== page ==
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Combine tables

The Combine Tables step joins multiple tables into one  by matching rows between those tables. It is similar to a VLOOKUP in Excel or Google Sheets. In SQL, it's like a join clause.

The principle is simple: if we have two or more tables of data that are related to each other, we can use the Combine Tables step to join them into one  by matching rows between those tables.

This step can handle combining as many tables as needed. Once we set it up, we can use it repeatedly. Even if the row amount changes, our step will continue working.

Check out the video below to learn more about the Combine Tables step. (Please note that this step was formally referred to as Join.)


The Combine Tables step requires at least two data inputs to combine. In our example below, we have two tables feeding into it. The first one is a table of Variant IDs, Product Name, Variant Name, and Sale Price. The second one is a table of Variant IDs and Stock Quantity.

After using the Combine Tables step, our output data (shown below) has combined the "Stock Quantity" column from the second table to the first table using "Variant ID" as the matching identifier.

Custom settings

After connecting two datasets into this step, in the left-side toolbar under Choose your primary table, select which table you'd like as your primary one in the dropdown menu.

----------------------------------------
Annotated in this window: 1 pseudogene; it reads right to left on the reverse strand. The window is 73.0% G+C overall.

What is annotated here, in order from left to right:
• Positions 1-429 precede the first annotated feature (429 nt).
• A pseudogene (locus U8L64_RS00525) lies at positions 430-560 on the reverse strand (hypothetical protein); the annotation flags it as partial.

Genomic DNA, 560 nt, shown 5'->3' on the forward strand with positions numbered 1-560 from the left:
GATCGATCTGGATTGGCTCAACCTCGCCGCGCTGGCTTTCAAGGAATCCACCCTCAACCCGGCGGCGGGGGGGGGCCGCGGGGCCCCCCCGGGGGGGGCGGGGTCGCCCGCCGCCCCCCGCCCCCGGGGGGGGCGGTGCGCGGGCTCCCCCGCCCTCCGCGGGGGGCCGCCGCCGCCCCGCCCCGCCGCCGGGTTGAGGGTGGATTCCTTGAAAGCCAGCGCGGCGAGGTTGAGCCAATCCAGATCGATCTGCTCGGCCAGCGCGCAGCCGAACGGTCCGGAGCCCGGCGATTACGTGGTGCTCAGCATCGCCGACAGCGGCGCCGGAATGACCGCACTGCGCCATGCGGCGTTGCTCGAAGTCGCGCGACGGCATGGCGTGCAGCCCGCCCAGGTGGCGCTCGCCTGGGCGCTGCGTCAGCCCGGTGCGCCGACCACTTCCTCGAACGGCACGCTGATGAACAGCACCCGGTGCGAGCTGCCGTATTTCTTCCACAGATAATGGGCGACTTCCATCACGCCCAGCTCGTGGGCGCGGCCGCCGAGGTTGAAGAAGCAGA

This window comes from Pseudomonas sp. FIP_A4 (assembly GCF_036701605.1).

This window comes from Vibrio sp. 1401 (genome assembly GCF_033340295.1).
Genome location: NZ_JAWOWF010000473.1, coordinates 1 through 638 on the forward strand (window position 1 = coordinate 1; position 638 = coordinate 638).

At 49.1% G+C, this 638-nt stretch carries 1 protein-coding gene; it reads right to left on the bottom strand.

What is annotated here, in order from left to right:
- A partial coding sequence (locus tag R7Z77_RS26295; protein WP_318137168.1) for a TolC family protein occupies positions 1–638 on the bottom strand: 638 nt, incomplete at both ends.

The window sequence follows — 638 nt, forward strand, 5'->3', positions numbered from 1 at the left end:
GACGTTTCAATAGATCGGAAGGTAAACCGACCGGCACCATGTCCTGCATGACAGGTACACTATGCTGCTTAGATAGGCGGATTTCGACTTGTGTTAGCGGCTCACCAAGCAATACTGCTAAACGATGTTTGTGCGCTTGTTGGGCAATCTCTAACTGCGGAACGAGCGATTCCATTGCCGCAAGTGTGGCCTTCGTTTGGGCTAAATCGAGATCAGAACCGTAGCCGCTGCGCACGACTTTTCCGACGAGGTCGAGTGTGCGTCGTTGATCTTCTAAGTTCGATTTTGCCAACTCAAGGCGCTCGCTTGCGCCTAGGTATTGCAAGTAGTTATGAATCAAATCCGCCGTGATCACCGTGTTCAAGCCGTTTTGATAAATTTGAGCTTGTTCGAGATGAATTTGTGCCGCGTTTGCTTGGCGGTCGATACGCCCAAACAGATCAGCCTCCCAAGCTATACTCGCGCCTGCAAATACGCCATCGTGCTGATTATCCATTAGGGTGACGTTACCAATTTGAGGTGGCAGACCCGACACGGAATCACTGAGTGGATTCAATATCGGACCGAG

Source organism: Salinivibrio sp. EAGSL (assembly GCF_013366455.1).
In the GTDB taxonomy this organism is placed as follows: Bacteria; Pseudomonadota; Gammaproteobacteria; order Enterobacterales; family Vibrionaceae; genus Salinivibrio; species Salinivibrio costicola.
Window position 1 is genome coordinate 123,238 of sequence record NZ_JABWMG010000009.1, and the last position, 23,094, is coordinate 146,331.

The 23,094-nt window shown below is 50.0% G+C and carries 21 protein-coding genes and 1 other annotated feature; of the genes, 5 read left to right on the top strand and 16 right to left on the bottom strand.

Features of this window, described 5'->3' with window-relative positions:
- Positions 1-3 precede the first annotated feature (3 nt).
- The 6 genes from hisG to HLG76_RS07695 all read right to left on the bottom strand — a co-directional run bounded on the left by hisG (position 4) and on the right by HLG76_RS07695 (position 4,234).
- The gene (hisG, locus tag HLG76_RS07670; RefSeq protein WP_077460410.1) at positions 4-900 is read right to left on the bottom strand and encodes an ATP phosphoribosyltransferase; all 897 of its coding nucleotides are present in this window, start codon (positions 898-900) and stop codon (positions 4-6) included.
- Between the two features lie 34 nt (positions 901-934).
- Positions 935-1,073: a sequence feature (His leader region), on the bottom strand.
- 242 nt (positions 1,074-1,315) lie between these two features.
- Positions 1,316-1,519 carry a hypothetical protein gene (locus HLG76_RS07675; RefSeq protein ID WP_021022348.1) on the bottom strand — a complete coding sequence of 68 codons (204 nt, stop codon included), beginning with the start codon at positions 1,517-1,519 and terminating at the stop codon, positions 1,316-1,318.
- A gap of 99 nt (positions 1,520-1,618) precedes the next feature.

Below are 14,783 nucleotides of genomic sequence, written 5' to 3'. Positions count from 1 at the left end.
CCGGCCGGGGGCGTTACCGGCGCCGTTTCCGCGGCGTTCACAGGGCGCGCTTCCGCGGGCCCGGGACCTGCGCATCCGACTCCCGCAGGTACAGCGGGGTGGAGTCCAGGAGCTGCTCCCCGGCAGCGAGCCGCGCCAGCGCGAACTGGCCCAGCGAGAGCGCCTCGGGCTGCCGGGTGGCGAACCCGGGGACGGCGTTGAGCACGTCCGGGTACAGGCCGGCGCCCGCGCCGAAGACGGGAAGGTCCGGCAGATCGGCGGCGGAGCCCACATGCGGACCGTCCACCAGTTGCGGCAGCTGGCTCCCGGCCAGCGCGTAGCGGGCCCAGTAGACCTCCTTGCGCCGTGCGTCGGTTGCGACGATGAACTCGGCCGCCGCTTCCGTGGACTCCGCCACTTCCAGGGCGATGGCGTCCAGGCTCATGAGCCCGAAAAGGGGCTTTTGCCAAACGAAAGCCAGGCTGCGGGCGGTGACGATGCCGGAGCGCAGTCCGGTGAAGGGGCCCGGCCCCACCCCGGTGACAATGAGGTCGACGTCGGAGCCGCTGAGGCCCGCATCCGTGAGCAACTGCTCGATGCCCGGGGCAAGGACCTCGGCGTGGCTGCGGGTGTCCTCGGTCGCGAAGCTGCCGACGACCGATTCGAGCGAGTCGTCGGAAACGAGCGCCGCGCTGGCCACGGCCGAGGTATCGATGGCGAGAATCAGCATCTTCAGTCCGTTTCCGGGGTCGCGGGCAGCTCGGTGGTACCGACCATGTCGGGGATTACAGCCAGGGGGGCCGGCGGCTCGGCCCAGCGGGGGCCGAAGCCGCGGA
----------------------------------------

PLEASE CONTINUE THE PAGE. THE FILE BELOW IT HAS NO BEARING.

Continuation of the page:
Then in the outlined box above the button + add rule, click select from menu to access the dropdown menu of columns and select which ones to join the tables by. The column you choose should be present in both datasets, have identical values, and be used as the unique key identifier between them.

Once you're done, select the button Show Updated Results to save and display the newly-combined tables.

If the datasets you want to combine don't have a shared column of identical values, then you can use the step Insert row numbers to make one in each table. You'd do this by connecting your import datasets to an Insert row numbers step for generating a column with incrementally-increasing numbers.

Other ways to combine tables:

Now we've learned one example using our default settings. Let's explore the other ways that we can combine tables in Parabola. We can switch our Combine tables step to keep all rows that have matches in all tables. The resulting table will only contain rows that exist in every table we are combining.

The last option is to keep all rows in all tables. This will create a resulting table that has every row from every table present. If no match was found for a specific row, it will still exist. This option has a tendency to create a lot of blank cells, and can be tricky to use properly.

Helpful tips

  • The default setting for the Combine Tables step is the most common way to combine tables. It keeps the entire primary table and finds matches in the other tables, fitting them in to their matched rows as we go. If a row doesn't have a match in the primary table, it won't show up in the results.
  • If we need multiple rules to determine a match, by default we'll determine row matches if any rules apply. We can change this so that rows match only when all of the rules apply. Notice that the word "or" changes to "and" when we update this setting.
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